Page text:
Former acting FBI Director Andrew McCabe said Sunday that Deputy Attorney General Rod Rosenstein was so serious about using the 25th Amendment to oust President Trump, he was counting “votes or possible votes” among Cabinet members.
The reason, Mr. McCabe said, was because Mr. Rosenstein wanted to learn the president’s motivation for firing former FBI Director James B. Comey in the early stages of what would ultimately become special counsel Robert Mueller’s Russia collusion probe.
“Now he was not joking,” Mr. McCabe said. “He was absolutely serious. And, in fact, he brought it up in the next meeting we had. I never actually considered taking him up on the offer.”
The recording would have been to collect evidence on whether Mr. Comey’s firing amounted to obstruction of justice, according to Mr. McCabe.
When that idea was shot down, Mr. McCabe said, Mr. Rosenstein discussed invoking the 25th Amendment. The amendment is a process for the Cabinet to force the removal of a president they consider unable to perform the duties of the office.
“To be fair, it was an unbelievably stressful time,” Mr. McCabe said. “I can’t even describe for you how many things must have been coursing through the deputy attorney general’s mind at that point.”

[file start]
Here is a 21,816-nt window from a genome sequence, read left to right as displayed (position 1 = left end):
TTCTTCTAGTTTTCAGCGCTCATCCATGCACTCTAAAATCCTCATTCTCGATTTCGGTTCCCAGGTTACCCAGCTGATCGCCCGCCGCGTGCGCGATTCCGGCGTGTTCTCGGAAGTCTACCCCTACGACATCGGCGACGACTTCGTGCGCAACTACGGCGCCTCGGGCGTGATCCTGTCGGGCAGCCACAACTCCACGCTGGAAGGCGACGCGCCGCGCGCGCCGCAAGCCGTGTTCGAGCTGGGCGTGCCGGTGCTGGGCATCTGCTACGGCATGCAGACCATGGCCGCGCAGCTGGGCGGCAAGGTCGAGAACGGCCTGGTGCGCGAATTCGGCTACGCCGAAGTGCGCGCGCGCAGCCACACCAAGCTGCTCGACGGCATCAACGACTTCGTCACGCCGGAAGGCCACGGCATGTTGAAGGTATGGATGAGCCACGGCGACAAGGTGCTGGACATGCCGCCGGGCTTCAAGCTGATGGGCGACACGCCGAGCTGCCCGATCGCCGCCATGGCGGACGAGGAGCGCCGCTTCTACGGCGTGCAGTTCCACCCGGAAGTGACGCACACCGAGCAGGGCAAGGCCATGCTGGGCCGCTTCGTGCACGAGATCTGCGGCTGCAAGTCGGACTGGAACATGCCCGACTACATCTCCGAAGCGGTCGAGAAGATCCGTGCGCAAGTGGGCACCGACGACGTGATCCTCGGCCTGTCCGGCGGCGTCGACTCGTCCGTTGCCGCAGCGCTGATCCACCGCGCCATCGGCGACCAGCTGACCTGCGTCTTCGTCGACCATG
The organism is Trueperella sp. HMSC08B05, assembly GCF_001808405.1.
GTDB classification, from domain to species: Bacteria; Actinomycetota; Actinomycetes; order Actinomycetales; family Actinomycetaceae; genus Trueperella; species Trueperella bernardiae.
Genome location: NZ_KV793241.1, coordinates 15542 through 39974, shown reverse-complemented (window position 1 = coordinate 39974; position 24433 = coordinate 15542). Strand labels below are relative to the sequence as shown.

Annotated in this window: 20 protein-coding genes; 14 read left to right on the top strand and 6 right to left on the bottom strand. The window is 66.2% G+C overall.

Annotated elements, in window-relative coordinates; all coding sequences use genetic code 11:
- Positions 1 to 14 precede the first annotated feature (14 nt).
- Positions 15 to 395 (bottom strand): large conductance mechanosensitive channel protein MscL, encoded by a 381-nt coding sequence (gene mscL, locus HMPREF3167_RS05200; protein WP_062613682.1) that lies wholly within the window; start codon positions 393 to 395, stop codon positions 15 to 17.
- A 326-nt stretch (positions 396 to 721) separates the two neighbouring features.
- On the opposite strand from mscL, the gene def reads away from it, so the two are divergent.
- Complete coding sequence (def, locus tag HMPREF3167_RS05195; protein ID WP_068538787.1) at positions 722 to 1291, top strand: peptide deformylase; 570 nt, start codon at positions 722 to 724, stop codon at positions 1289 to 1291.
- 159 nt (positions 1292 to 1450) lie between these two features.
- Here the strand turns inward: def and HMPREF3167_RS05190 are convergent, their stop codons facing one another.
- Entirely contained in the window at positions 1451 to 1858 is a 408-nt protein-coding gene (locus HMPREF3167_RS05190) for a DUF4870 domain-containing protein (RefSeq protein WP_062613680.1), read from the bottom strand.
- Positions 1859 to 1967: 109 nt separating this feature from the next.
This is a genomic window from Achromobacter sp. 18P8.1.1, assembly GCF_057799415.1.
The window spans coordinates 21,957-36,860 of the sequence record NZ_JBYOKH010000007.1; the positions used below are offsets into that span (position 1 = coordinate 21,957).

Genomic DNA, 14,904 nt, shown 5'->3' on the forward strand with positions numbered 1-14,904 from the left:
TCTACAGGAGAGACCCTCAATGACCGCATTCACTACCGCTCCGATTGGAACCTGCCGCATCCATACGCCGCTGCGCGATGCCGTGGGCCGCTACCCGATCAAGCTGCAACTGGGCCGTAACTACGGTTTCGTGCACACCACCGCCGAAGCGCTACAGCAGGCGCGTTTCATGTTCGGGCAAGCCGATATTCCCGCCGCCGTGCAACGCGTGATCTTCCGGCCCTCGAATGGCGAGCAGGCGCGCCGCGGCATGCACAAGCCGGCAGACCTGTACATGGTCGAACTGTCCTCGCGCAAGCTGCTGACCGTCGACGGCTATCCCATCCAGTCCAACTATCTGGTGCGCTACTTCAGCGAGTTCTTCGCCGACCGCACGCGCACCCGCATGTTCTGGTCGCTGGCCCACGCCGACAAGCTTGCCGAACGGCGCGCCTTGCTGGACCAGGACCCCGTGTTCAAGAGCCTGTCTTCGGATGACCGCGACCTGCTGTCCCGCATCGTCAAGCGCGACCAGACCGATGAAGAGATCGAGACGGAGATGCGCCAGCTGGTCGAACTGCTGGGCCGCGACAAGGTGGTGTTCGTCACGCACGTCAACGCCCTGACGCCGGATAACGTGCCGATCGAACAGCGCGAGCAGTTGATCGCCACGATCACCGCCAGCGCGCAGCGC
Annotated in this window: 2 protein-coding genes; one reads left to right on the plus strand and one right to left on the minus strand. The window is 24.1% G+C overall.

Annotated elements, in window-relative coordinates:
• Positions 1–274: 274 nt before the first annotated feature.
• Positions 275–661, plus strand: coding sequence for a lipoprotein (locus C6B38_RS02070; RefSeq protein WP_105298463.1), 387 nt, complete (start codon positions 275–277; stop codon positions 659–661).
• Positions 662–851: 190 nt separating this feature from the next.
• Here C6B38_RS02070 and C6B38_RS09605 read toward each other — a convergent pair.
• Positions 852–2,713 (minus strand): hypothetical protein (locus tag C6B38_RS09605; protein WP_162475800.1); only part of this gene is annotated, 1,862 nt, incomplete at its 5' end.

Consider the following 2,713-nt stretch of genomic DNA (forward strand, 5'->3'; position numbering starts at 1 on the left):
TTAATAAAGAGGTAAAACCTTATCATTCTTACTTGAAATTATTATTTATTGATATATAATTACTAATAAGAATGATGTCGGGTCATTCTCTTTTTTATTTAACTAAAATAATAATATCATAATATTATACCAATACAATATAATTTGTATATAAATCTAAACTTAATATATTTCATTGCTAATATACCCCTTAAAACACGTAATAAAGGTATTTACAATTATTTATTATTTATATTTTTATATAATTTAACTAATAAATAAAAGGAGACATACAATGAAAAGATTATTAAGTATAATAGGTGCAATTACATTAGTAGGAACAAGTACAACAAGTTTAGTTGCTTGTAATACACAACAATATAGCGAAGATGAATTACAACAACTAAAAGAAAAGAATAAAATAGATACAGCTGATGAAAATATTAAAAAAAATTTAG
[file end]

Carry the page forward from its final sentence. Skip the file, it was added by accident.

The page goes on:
Mr. Rosenstein has called the allegations “inaccurate and factually incorrect.” Last fall, a Justice Department official dismissed a report in The New York Times claiming Mr. Rosenstein offered to wear a wire as a joke.
On Sunday, Fox News reported that top Justice Department lawyer James Baker testified before Congress in May that Mr. McCabe and FBI lawyer Lisa Page told him that Mr. Rosenstein was talking to high-ranking Trump administration officials about ousting the president under the 25th Amendment.
The discussions occurred in May 2017, in the aftermath of Mr. Comey’s abrupt firing, according to the report. Mr. Baker reportedly told lawmakers that Rosenstein knew of at least two Cabinet officials who would support the move.
Mr. Baker also said he did not believe Mr. Rosenstein was joking. He told lawmakers, “this was not a joking sort of time,” according to the Fox News report.
Asked Sunday if Mr. Rosenstein was “openly talking” about whether Cabinet members supported the idea, Mr. McCabe said the No. 2 official at the Justice Department was “counting votes or possible votes.”
Hours before the “60 Minutes” interview, Senate Judiciary Committee Chairman Lindsey Graham pledged his panel will investigate the allegations Mr. Rosenstein sought to oust the president.
“There’s an allegation by the acting FBI director at the time that the deputy attorney general was basically trying to do an administrative coup,” he said on CBS’s “Face the Nation.” “The deputy attorney general denies it. I promise your viewers the following: that we will have a hearing about who’s telling the truth, what actually happened.”
“We are going to find out what happened here … because the underlying accusation is beyond stunning,” he said.
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